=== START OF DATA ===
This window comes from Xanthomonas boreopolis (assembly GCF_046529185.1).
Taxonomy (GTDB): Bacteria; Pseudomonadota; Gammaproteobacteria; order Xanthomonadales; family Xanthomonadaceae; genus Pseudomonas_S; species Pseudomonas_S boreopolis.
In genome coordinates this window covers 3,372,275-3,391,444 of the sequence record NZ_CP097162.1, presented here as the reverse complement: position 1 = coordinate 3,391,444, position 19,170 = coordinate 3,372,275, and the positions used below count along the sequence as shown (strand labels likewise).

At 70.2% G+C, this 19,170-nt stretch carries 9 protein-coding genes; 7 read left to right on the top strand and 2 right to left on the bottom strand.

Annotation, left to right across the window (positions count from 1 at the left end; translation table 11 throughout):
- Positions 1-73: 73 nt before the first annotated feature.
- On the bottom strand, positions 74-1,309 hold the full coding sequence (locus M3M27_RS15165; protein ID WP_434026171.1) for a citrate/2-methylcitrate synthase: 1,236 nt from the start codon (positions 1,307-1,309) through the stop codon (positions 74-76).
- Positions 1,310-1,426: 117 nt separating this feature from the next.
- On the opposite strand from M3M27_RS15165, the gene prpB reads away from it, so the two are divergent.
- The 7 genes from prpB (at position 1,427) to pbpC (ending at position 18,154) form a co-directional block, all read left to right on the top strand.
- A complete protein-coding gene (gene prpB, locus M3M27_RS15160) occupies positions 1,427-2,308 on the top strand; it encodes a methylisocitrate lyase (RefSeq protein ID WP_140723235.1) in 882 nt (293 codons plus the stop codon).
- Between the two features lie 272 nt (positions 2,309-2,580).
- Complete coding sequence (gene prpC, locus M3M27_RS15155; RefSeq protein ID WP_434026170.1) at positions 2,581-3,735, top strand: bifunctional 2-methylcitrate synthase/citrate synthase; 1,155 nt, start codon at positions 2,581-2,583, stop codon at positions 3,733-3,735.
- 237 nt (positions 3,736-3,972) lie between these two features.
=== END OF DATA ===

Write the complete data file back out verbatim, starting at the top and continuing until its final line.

This window comes from Xanthomonas boreopolis (assembly GCF_046529185.1).
Taxonomy (GTDB): Bacteria; Pseudomonadota; Gammaproteobacteria; order Xanthomonadales; family Xanthomonadaceae; genus Pseudomonas_S; species Pseudomonas_S boreopolis.
In genome coordinates this window covers 3,372,275-3,391,444 of the sequence record NZ_CP097162.1, presented here as the reverse complement: position 1 = coordinate 3,391,444, position 19,170 = coordinate 3,372,275, and the positions used below count along the sequence as shown (strand labels likewise).

At 70.2% G+C, this 19,170-nt stretch carries 9 protein-coding genes; 7 read left to right on the top strand and 2 right to left on the bottom strand.

Annotation, left to right across the window (positions count from 1 at the left end; translation table 11 throughout):
- Positions 1-73: 73 nt before the first annotated feature.
- On the bottom strand, positions 74-1,309 hold the full coding sequence (locus M3M27_RS15165; protein ID WP_434026171.1) for a citrate/2-methylcitrate synthase: 1,236 nt from the start codon (positions 1,307-1,309) through the stop codon (positions 74-76).
- Positions 1,310-1,426: 117 nt separating this feature from the next.
- On the opposite strand from M3M27_RS15165, the gene prpB reads away from it, so the two are divergent.
- The 7 genes from prpB (at position 1,427) to pbpC (ending at position 18,154) form a co-directional block, all read left to right on the top strand.
- A complete protein-coding gene (gene prpB, locus M3M27_RS15160) occupies positions 1,427-2,308 on the top strand; it encodes a methylisocitrate lyase (RefSeq protein ID WP_140723235.1) in 882 nt (293 codons plus the stop codon).
- Between the two features lie 272 nt (positions 2,309-2,580).
- Complete coding sequence (gene prpC, locus M3M27_RS15155; RefSeq protein ID WP_434026170.1) at positions 2,581-3,735, top strand: bifunctional 2-methylcitrate synthase/citrate synthase; 1,155 nt, start codon at positions 2,581-2,583, stop codon at positions 3,733-3,735.
- 237 nt (positions 3,736-3,972) lie between these two features.